"I felt a lot better," she says. "Once again, moderation is the key. I really thought I was 'being healthy' by not eating meat."

Anne Maedke, a chiropractor, was a vegetarian for several years, but she says it simply did not feel like the right diet. She says having access to well-raised meat helped her make the decision to become a carnivore again.

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"Reformed vegetarians" speak out

Walmart Store Events Bring NASCAR Driver Appearances, Race Time Savings to Bristol Starting March 14

Posted: March 10, 2012 at 8:58 pm

BRISTOL, Tenn., March 9, 2012 /PRNewswire/ -- As Bristol prepares for the upcoming Food City 500, select Walmart stores will offer authentic NASCAR merchandise and host exclusive fan events starting Wednesday, March 14. Customers are invited to attend these special events and enjoy racing show cars and simulators, along with special appearances by Ricky Stenhouse, Jr. and Eric McClure, as well as racing simulator machines perfect to safely get behind the wheel and feel the power of NASCAR.

"Walmart is the champion of the racing fan, and we are committed to providing customers with savings on authentic merchandise, as well as unique race time experiences," said John Tunnell, Walmart market manager. "We want to give fans affordability and accessibility, so they can enjoy race time with their families and friends."

Race Time at Walmart In addition to the fan events happening in Walmart parking lots, area Walmart stores will feature savings on all the food and snacks you need to enjoy the race, plus authentic NASCAR merchandise such as T-shirts and racing flags, with an even bigger selection of exclusive products available at

Participating stores in Bristol include:

Wednesday, March 14, 2012

Displays free and open to the public include Bush's Ultimate Tailgate Truck, 5-hour Energy Show Car, Coca-Cola 2-Seat Simulator, Oreo Ritz Show Car and the Keystone Light Show Truck at:

Store #3852 110 Rocky Bottom Drive Unicoi, TN 37692 10 a.m. 4 p.m.

Displays free and open to the public include the Wheaties Show Car, Cheez-It Simulator, Budweiser Show Car, #24 Pepsi MAX Show Car and #88 Diet Mountain Dew Show Car, Walmart's 50th Anniversary Show Car, Coors Light Show Car and Hefty's Show Car Simulator at:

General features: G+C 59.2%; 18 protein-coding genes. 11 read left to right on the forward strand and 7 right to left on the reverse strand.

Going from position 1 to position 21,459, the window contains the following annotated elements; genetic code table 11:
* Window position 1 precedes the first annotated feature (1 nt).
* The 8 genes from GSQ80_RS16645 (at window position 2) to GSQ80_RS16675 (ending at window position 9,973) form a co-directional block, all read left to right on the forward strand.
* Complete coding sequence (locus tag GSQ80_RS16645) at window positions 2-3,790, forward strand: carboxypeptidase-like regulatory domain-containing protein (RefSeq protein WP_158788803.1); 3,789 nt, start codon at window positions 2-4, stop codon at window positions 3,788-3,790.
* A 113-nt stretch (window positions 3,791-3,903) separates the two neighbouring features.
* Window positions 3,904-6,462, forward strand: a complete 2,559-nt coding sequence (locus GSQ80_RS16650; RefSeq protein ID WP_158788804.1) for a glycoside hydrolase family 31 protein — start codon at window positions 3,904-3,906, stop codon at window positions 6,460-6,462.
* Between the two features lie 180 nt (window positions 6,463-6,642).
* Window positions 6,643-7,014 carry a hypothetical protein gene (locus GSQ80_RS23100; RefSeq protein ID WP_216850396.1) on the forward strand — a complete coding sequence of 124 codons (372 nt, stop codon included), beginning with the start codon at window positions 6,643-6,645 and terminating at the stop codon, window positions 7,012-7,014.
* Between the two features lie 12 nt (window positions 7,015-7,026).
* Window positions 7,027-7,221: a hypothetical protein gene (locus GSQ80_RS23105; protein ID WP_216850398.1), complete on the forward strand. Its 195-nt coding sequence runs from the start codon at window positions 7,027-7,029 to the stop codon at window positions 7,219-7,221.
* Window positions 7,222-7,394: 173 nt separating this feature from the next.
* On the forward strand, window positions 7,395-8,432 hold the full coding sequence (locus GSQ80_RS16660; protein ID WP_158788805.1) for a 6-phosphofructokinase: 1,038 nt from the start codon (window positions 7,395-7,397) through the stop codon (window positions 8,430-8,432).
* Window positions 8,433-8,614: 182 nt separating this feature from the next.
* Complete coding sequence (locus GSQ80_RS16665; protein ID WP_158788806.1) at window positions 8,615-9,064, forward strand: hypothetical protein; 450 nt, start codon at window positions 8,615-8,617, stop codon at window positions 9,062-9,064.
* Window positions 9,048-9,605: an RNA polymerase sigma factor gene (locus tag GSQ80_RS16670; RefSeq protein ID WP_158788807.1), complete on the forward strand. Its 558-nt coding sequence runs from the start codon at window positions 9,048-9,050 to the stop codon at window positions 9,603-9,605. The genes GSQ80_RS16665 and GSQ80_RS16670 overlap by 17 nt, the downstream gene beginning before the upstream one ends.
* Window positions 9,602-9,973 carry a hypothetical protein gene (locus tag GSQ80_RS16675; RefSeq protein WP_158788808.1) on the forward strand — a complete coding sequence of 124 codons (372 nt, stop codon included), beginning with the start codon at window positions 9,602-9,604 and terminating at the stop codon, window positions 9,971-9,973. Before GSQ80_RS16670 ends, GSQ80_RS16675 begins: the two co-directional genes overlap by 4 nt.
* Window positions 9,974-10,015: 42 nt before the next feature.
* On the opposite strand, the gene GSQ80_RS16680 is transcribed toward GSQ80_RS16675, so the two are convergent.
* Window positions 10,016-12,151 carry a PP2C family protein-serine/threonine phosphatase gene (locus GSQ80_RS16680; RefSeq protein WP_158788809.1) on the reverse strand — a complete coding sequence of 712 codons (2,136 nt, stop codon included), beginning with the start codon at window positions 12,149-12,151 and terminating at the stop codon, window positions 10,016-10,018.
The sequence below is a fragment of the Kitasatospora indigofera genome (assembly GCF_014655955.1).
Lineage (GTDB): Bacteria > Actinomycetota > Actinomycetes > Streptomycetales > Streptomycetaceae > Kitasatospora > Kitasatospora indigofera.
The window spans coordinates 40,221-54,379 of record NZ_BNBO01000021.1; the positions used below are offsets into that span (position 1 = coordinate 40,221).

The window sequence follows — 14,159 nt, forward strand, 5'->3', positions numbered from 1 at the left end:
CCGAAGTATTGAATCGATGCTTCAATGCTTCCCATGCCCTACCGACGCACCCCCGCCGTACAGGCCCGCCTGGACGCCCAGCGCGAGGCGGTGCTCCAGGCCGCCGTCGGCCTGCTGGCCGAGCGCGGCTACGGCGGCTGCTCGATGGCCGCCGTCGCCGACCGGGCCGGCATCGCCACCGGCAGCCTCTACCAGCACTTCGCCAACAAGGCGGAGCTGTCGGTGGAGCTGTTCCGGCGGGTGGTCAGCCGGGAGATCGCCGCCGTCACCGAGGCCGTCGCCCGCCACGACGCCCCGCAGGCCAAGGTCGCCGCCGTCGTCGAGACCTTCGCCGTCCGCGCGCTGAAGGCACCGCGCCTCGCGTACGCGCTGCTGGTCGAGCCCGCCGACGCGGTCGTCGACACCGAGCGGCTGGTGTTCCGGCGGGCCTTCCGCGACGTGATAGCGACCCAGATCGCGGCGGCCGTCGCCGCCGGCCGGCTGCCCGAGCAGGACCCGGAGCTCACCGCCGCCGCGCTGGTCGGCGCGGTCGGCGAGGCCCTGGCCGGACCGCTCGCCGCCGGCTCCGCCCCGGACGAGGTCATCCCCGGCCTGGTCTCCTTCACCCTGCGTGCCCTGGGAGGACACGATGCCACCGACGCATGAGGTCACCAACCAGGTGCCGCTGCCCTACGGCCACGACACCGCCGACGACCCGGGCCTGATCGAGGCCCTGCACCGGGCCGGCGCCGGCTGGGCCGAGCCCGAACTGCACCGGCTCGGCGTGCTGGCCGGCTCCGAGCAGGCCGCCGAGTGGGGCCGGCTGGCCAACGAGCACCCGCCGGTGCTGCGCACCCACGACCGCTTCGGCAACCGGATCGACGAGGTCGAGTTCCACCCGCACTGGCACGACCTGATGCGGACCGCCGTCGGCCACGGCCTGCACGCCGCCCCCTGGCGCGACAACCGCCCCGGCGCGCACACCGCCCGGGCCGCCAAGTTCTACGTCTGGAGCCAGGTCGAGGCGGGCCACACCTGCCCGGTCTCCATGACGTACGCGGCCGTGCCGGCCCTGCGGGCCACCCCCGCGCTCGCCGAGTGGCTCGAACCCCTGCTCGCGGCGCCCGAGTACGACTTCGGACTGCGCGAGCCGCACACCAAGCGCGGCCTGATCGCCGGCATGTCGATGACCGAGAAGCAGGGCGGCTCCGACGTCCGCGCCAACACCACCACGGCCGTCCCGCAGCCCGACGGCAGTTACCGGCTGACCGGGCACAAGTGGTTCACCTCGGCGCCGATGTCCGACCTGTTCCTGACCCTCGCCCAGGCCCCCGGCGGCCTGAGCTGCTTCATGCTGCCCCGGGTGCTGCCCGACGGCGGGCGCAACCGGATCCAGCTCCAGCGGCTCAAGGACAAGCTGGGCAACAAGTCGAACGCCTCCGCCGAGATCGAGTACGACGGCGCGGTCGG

Store #3829 2915 W. Market St. Johnson City, TN 37604 11:30 a.m. 5:30 p.m.

Thursday, March 15, 2012

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Walmart Store Events Bring NASCAR Driver Appearances, Race Time Savings to Bristol Starting March 14

Self Magazine to Launch Facebook Diet Program and Social Game

Posted: March 10, 2012 at 8:58 pm

Women's health and fitness magazine Self is upping its investment in Facebook. The publication is launching a social game and diet program on the social network next week.

The "Self Workout in the Park Social Game" is an extension of the exercise-themed events Self throws in major cities every year. The "Drop 10 Diet Together" is one of many diet programs the magazine has developed in conjunction with health and fitness experts over the years.

[More from Mashable: How NFL Legend Warren Sapp Tackles Social Media]

Facebook is where Self readers are already connecting with each other, says editor-in-chief Lucy Danziger.

"We created an app for Facebook, so you can create a micro-community where you and, let's say, five best friends who are going to be bridesmaids can drop weight," Danziger told Mashable. "By supporting each other you will lose more weight."

[More from Mashable: This Is the Most Overlooked Way to Get Press at SXSW]

The Drop 10 program will live on Facebook as an application. Customizable settings including team names, member invites and page privacy.

Individuals are encouraged to try the diet and exercise plans designed to help users drop 10 pounds in ideally five weeks. Friends and family can send out invites to anyone on Facebook to share eating plans, card calendar, exercises and logs to track calories and daily meals. The full plan of eating plans and workouts will be available on the magazine's main page.

Danziger, who has been Self's editor-in-chief for more than a decade, spoke of the importance of the web to the brand's future.

"The old way of 'create a magazine once a month, put it out there and then you move on' is no longer valid," she said. "Now you have a 24/7 relationship with your readers who give you feedback on Facebook, Twitter and Pinterest."

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Self Magazine to Launch Facebook Diet Program and Social Game

7 Diet Myths Exposed

Posted: March 10, 2012 at 8:58 pm

Most of the time, nutritionists and dietitians are full of brilliant ideas that help you eat healthier, stay slimmer, and live longer. But every once in a while, food gurus forget that the rest of us have limited time, funds, and willpower. That's when they spit out wonky bits of wisdom like "Ask your waiter to wrap half your entre before you start eating." Yeah, he'd be happy to--right after he sticks his thumb in your salade Nioise. We collected seven of the hardest-to-swallow expert suggestions and replaced them with equally healthy tips that a normal person can actually use. Because unless your name is Jessica Seinfeld, you're not going to spend every second fretting about what goes on your plate.